Presidential nominees spar over ISIS, foreign policy, and veterans issues

During Wednesday night’s “Commander-in-Chief” forum on NBC News, Donald Trump and Hillary Clinton appeared separately, but the two agreed to avoid harsh attacks that have dominated the campaign.

“I think that’s an exactly right way to proceed,” Clinton told the crowd.

“To a minimum, absolutely,” Trump said.   

The focus: foreign policy.

On Iraq, Clinton again admitted supporting the war was a blunder, reports CBS News correspondent Major Garrett.

“I have said that my voting to give President Bush that authority was -- from my perspective -- my mistake,” Clinton said.

The Republican nominee used a different tactic. Trump denied backing the war when it first started -- though he did support it -- before turning against the Iraq war months later.

“I was against the war in Iraq because I said it would totally destabilize the MIddle East, which it has,” Trump said.

As commander-in-chief, Trump promised to be more cautious than Clinton.

“I think I’d be a lot slower. She has a happy trigger,” he said.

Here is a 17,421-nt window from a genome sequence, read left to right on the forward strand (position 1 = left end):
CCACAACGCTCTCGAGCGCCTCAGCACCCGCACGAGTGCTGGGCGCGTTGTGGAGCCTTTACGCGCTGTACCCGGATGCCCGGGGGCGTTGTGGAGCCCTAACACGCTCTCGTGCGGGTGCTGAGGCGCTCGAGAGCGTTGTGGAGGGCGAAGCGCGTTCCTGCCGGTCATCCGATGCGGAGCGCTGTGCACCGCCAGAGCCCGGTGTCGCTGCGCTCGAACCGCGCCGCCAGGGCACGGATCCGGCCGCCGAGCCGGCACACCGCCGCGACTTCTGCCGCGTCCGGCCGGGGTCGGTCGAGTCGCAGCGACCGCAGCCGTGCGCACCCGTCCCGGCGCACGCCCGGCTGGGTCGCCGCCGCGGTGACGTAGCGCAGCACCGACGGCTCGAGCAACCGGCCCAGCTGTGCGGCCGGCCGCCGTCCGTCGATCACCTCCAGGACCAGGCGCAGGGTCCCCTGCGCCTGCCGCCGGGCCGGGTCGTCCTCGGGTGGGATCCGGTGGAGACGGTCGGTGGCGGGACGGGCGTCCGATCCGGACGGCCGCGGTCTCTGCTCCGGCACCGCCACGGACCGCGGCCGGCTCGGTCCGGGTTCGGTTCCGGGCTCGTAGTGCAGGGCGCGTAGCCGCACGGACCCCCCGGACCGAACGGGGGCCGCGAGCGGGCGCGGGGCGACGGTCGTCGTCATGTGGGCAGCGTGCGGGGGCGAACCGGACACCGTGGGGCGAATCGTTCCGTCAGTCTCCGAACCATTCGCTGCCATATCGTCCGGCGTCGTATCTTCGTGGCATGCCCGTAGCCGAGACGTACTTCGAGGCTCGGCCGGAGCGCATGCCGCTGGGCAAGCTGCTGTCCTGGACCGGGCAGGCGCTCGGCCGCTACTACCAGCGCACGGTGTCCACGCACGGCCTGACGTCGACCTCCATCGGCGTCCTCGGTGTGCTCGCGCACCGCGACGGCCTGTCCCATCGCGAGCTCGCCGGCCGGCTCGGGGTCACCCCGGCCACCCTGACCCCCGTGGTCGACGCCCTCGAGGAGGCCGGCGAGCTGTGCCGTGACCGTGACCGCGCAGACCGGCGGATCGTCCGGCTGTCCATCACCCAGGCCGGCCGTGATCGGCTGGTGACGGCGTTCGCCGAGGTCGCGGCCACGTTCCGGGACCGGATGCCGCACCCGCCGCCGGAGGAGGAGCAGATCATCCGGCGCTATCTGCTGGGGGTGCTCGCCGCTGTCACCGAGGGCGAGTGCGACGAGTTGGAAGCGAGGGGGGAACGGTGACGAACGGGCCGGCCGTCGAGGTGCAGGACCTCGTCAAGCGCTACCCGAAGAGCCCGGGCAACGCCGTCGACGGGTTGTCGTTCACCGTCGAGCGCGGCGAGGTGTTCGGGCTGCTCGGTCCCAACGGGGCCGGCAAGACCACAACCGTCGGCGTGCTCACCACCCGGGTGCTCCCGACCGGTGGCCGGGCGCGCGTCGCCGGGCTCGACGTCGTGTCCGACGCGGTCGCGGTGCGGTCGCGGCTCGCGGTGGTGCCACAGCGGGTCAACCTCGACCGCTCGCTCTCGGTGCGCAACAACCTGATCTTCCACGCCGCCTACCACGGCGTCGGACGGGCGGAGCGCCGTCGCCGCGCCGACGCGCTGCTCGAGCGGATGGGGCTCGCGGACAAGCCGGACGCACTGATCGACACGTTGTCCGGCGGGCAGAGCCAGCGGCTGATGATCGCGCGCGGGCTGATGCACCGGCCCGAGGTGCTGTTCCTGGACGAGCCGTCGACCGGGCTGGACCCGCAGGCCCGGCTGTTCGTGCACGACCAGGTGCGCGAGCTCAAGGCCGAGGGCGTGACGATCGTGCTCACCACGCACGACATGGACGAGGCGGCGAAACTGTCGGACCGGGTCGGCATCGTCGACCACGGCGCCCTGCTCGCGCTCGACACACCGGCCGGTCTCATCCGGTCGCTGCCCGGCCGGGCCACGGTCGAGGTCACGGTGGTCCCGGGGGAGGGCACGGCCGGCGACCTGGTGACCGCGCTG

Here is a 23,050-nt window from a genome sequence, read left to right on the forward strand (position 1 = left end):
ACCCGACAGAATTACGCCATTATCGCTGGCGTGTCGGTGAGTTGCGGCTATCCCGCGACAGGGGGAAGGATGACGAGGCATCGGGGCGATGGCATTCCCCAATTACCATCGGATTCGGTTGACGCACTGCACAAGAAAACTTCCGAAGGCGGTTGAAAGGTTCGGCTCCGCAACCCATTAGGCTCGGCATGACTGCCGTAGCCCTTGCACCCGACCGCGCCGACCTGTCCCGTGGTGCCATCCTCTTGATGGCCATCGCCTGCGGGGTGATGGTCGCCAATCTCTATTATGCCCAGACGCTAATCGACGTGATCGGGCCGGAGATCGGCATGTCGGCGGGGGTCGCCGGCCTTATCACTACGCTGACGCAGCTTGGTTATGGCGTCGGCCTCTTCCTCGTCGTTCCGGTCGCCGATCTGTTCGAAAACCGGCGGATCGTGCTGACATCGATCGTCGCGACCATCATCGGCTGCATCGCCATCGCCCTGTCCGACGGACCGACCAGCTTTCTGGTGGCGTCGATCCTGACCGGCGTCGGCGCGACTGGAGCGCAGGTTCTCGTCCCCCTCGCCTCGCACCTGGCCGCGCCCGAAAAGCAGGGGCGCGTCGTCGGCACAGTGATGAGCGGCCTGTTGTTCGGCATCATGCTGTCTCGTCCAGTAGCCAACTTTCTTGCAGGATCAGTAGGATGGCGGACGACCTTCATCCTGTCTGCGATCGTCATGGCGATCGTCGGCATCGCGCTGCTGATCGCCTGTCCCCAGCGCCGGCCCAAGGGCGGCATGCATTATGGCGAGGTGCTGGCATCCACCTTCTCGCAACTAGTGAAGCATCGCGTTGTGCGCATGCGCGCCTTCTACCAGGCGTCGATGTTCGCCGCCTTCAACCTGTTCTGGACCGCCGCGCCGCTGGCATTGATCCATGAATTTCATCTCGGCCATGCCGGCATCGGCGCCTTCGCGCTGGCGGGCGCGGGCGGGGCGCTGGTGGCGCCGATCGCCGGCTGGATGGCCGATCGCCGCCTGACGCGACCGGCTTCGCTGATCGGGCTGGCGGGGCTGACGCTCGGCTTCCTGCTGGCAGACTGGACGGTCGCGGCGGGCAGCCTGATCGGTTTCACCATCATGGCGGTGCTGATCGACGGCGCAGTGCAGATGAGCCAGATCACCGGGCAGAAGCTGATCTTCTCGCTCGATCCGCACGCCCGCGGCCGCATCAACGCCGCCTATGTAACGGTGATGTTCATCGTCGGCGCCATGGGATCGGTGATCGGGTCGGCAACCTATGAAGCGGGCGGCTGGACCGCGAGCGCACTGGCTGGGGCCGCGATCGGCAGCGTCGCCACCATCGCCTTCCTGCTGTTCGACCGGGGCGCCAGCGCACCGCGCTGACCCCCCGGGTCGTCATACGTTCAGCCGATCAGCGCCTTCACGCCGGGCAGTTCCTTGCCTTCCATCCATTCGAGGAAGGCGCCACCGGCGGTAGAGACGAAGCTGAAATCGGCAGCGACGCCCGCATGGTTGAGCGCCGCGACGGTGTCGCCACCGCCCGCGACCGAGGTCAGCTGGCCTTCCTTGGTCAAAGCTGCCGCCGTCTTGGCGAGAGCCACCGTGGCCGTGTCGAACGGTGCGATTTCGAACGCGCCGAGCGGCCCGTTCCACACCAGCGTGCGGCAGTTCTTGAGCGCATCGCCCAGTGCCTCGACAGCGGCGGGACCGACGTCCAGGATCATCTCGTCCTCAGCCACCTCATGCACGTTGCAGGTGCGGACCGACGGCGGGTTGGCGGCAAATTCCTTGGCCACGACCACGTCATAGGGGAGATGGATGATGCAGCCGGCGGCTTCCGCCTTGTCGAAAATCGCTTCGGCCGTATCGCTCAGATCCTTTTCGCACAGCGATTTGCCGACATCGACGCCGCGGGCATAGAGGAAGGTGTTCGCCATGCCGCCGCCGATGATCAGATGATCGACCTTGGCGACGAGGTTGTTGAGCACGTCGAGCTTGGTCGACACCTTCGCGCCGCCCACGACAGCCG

For Clinton’s part, she tried to smother that line of attack by arguing that in the battle against the Islamic State of Iraq and Syria (ISIS), she would not add to the troops already on the ground.

“We are not putting ground troops into Iraq ever again and we’re not putting ground troops into Syria,” Clinton said.

When asked to clarify claims that he knows more about fighting ISIS than the generals leading the battle, Trump responded that what was really needed to defeat the terrorists was new leadership.

“I think under the leadership of Barack Obama and Hillary Clinton, the generals have been reduced to rubble,” he said.

Yet despite Russia’s relationship to regional adversaries Syria and Iran, Trump warmed up to the Kremlin as a potential ally against ISIS.

“Wouldn’t it be wonderful if we could work on it together and knock the hell out of ISIS?” Trump questioned.

The GOP nominee even praised President Vladimir Putin’s authority, lauding the leader’s rule over Russia.

“I mean the man has very strong control over a country,” Trump said. “Now, it’s a very different system, and I don’t happen to like the system, but certainly in that system, he’s been a leader far more than our president has been a leader.”

Trump, during his on-stage interview, was also asked about the rates of sexual assault in the military and a tweet he sent out three years ago.

The tweet: “What did these geniuses expect when they put men and women together?”

Trump said that while he would not kick women out of the military, there would need to be tougher consequences for assault.